Peace Corps - Tagalog Language Correspondence
We made using the Peace Corps - Tagalog Language Correspondence material easier to use and more effective. You can now read the ebook (in the pane on the left), listen to the audio (pane to the right) and practice your pronunciation (use on the Pronunciation Tool tab on right) all at the same time.
The Peace Corps - Tagalog Language Correspondence material can be used both as a self-guided course or with the assistance of a qualified Tagalog tutor.NOTE: Some of these ebooks are quite large and may take a minute to fully load.
NOTE: To read the file, listen to the audios and use the pronunciation tab on your computer or device you need to have a PDF reader and a modern browser.
If you have the missing audios for this course please contact firstname.lastname@example.org so we can make them available to everybody.
This guide is designed for Tagalog language training of Peace Corps workers in the Philippines and reflects daily communication needs in that context. It consists of 21 learning modules to be used in independent study. Each module contains a list of the targeted language competencies and related phrases, a dialogue or text, vocabulary list, grammar notes, usage, vocabulary and grammar exercises, a cultural activity, and an answer key. Module topics include: greetings and introductions, explaining work assignments in conversational contexts, making and responding to offers of help, invitations, small talk, sharing news and expressing feelings, giving and receiving compliments, clarifying communication, controlling conversation, focusing communication, food, locating sources for needed items, obtaining special or custom-ordered items, and making and arranging repairs or service.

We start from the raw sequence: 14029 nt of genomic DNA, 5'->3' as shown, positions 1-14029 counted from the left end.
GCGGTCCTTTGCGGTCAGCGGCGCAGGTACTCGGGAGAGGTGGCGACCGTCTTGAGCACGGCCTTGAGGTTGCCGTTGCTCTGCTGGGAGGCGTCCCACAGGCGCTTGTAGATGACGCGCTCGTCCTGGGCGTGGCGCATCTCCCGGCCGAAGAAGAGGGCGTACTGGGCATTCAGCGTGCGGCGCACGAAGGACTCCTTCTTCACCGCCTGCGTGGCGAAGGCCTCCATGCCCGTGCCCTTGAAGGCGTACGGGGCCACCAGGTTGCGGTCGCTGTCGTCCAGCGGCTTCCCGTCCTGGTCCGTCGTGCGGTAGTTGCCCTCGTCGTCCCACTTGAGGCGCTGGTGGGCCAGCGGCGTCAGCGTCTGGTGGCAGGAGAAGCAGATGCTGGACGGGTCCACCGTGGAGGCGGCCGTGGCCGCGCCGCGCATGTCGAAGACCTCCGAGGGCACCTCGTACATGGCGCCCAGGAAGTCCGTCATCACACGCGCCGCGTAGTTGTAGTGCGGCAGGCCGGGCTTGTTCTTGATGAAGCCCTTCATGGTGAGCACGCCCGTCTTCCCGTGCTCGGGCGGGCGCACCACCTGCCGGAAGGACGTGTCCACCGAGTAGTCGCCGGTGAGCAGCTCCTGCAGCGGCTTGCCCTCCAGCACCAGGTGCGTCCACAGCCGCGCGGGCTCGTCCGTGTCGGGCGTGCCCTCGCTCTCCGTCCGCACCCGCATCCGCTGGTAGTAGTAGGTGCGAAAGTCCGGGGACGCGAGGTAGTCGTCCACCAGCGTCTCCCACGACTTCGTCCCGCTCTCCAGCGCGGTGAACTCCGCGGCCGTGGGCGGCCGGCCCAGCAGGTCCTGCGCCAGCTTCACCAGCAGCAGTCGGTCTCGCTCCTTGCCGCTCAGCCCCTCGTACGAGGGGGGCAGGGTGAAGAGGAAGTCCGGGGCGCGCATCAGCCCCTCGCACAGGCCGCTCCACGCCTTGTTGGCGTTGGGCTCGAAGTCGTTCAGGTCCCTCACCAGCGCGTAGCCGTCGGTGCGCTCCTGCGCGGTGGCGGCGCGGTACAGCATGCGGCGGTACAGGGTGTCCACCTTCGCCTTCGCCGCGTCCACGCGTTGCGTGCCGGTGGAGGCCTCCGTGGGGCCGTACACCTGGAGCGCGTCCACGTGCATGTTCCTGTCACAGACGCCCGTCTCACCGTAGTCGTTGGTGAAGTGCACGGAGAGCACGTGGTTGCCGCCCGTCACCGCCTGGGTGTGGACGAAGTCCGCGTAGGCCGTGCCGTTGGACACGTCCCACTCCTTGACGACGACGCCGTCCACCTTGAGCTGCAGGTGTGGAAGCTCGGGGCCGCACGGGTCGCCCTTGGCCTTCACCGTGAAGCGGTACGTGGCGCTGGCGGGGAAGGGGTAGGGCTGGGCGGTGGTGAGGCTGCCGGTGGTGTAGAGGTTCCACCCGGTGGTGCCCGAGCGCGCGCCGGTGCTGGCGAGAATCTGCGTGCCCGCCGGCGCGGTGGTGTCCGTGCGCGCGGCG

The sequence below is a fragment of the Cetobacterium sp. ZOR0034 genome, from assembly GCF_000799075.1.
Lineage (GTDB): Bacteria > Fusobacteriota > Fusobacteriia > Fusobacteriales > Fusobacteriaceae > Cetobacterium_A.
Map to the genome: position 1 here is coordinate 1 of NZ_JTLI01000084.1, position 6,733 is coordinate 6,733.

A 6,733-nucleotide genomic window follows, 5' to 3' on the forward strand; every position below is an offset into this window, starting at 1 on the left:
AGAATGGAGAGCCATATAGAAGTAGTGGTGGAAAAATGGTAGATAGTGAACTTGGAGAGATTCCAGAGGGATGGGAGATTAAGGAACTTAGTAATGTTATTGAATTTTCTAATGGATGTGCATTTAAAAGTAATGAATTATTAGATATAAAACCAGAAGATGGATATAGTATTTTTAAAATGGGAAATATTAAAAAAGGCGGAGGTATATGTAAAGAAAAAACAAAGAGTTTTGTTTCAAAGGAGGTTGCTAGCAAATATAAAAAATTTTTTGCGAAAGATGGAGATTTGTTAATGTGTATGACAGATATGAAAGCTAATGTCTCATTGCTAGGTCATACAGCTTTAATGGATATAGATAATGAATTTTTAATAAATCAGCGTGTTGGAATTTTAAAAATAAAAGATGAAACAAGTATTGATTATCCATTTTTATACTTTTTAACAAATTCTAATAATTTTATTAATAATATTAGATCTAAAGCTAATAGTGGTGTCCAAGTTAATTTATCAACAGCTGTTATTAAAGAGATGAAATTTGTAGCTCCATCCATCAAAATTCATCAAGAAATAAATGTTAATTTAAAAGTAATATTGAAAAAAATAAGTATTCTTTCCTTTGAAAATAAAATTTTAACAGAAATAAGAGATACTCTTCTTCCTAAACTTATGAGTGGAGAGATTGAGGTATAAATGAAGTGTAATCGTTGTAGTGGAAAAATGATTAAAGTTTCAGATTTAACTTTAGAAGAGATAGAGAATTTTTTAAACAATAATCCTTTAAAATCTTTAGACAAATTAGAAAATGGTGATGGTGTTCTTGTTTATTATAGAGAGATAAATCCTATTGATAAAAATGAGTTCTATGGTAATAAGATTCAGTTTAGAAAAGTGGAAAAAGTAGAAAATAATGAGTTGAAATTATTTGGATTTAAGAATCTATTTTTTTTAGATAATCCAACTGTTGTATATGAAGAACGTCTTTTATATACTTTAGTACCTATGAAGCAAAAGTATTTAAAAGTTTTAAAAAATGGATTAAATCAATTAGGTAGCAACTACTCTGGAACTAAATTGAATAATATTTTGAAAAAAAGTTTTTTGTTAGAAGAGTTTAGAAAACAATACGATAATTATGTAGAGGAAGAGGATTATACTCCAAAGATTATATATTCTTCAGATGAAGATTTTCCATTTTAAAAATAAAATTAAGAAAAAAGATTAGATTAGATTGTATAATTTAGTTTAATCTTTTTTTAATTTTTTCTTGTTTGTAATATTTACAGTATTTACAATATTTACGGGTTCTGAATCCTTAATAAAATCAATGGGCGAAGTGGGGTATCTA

PROGRAMS THAT USED THIS LANGUAGE
Philippines: 1961-1990; 1992-present
Philippines: Education, Youth Development, Coastal Resource Management.
Tagalog is an Austronesian language spoken as a first language by a quarter of the population of the Philippines and as a second language by most of the rest. It is the first language of the Philippine region IV (CALABARZON and MIMAROPA), of Bulacan and of Metro Manila. Its standardized form, officially named Filipino, is the national language and one of two official languages of the Philippines, the other being English. It is related to other Philippine languages such as Ilokano, Bisayan, and Kapampangan. Tagalog is not a tonal language. The word Tagalog derived from tagailog, from taga- meaning "native of" and ?log meaning "river". Thus, it means "river dweller". Very little is known about the history of the language.
Tagalog is spoken in: Philippines
Tagalog has no known alternate names.